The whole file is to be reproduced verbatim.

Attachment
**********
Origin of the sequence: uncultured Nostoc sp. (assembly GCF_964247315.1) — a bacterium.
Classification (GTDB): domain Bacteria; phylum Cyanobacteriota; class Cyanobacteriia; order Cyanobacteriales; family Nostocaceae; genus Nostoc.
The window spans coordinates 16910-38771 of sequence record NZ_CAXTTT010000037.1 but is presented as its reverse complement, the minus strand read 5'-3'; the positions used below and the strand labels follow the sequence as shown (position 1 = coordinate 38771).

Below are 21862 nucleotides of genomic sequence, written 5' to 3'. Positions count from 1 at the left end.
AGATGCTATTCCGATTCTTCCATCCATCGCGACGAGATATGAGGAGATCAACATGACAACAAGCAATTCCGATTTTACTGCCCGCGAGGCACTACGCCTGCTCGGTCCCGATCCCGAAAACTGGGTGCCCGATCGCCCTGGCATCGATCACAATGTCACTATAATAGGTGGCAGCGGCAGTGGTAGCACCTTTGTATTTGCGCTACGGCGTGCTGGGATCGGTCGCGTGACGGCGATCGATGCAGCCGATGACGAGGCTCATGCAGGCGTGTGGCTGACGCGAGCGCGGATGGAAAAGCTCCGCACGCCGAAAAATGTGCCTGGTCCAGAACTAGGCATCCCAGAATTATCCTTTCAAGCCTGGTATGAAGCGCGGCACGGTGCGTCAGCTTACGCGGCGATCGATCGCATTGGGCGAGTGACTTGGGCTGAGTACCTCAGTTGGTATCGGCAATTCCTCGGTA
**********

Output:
Origin of the sequence: uncultured Nostoc sp. (assembly GCF_964247315.1) — a bacterium.
Classification (GTDB): domain Bacteria; phylum Cyanobacteriota; class Cyanobacteriia; order Cyanobacteriales; family Nostocaceae; genus Nostoc.
The window spans coordinates 16910-38771 of sequence record NZ_CAXTTT010000037.1 but is presented as its reverse complement, the minus strand read 5'-3'; the positions used below and the strand labels follow the sequence as shown (position 1 = coordinate 38771).

Below are 21862 nucleotides of genomic sequence, written 5' to 3'. Positions count from 1 at the left end.
AGATGCTATTCCGATTCTTCCATCCATCGCGACGAGATATGAGGAGATCAACATGACAACAAGCAATTCCGATTTTACTGCCCGCGAGGCACTACGCCTGCTCGGTCCCGATCCCGAAAACTGGGTGCCCGATCGCCCTGGCATCGATCACAATGTCACTATAATAGGTGGCAGCGGCAGTGGTAGCACCTTTGTATTTGCGCTACGGCGTGCTGGGATCGGTCGCGTGACGGCGATCGATGCAGCCGATGACGAGGCTCATGCAGGCGTGTGGCTGACGCGAGCGCGGATGGAAAAGCTCCGCACGCCGAAAAATGTGCCTGGTCCAGAACTAGGCATCCCAGAATTATCCTTTCAAGCCTGGTATGAAGCGCGGCACGGTGCGTCAGCTTACGCGGCGATCGATCGCATTGGGCGAGTGACTTGGGCTGAGTACCTCAGTTGGTATCGGCAATTCCTCGGTA